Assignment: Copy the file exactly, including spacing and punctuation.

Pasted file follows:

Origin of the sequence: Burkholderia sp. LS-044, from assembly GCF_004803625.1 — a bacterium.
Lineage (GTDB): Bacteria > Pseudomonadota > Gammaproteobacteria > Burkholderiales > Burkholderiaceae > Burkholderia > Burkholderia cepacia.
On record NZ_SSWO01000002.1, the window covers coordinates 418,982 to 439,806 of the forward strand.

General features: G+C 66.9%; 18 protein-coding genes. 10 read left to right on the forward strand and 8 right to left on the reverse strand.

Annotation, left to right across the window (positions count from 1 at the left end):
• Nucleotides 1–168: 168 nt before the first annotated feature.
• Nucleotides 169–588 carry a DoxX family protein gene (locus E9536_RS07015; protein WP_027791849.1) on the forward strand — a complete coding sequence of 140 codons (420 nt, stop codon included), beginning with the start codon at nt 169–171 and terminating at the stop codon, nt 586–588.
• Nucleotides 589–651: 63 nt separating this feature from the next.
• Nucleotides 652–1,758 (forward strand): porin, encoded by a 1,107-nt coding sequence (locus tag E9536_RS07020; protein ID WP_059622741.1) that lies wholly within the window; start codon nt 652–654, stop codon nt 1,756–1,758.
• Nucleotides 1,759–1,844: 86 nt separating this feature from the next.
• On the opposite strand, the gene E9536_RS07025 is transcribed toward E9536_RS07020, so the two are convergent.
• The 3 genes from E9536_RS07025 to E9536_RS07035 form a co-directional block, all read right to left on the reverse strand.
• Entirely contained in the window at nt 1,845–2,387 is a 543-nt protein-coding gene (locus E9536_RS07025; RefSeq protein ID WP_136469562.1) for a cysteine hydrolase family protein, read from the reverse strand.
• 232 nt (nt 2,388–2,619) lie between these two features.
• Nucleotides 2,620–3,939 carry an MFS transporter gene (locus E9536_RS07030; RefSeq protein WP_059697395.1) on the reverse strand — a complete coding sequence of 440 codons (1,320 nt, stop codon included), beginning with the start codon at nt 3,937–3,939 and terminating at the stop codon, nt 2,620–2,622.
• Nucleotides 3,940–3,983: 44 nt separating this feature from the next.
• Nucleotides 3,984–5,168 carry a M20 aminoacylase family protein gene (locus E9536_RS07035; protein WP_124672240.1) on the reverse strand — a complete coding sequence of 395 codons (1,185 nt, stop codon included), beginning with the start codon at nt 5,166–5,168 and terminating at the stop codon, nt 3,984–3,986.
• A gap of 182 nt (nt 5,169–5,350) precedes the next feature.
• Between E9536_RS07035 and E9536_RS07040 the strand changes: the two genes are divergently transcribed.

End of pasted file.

Origin of the sequence: Burkholderia sp. LS-044, from assembly GCF_004803625.1 — a bacterium.
Lineage (GTDB): Bacteria > Pseudomonadota > Gammaproteobacteria > Burkholderiales > Burkholderiaceae > Burkholderia > Burkholderia cepacia.
On record NZ_SSWO01000002.1, the window covers coordinates 418,982 to 439,806 of the forward strand.

General features: G+C 66.9%; 18 protein-coding genes. 10 read left to right on the forward strand and 8 right to left on the reverse strand.

Annotation, left to right across the window (positions count from 1 at the left end):
• Nucleotides 1–168: 168 nt before the first annotated feature.
• Nucleotides 169–588 carry a DoxX family protein gene (locus E9536_RS07015; protein WP_027791849.1) on the forward strand — a complete coding sequence of 140 codons (420 nt, stop codon included), beginning with the start codon at nt 169–171 and terminating at the stop codon, nt 586–588.
• Nucleotides 589–651: 63 nt separating this feature from the next.
• Nucleotides 652–1,758 (forward strand): porin, encoded by a 1,107-nt coding sequence (locus tag E9536_RS07020; protein ID WP_059622741.1) that lies wholly within the window; start codon nt 652–654, stop codon nt 1,756–1,758.
• Nucleotides 1,759–1,844: 86 nt separating this feature from the next.
• On the opposite strand, the gene E9536_RS07025 is transcribed toward E9536_RS07020, so the two are convergent.
• The 3 genes from E9536_RS07025 to E9536_RS07035 form a co-directional block, all read right to left on the reverse strand.
• Entirely contained in the window at nt 1,845–2,387 is a 543-nt protein-coding gene (locus E9536_RS07025; RefSeq protein ID WP_136469562.1) for a cysteine hydrolase family protein, read from the reverse strand.
• 232 nt (nt 2,388–2,619) lie between these two features.
• Nucleotides 2,620–3,939 carry an MFS transporter gene (locus E9536_RS07030; RefSeq protein WP_059697395.1) on the reverse strand — a complete coding sequence of 440 codons (1,320 nt, stop codon included), beginning with the start codon at nt 3,937–3,939 and terminating at the stop codon, nt 2,620–2,622.
• Nucleotides 3,940–3,983: 44 nt separating this feature from the next.
• Nucleotides 3,984–5,168 carry a M20 aminoacylase family protein gene (locus E9536_RS07035; protein WP_124672240.1) on the reverse strand — a complete coding sequence of 395 codons (1,185 nt, stop codon included), beginning with the start codon at nt 5,166–5,168 and terminating at the stop codon, nt 3,984–3,986.
• A gap of 182 nt (nt 5,169–5,350) precedes the next feature.
• Between E9536_RS07035 and E9536_RS07040 the strand changes: the two genes are divergently transcribed.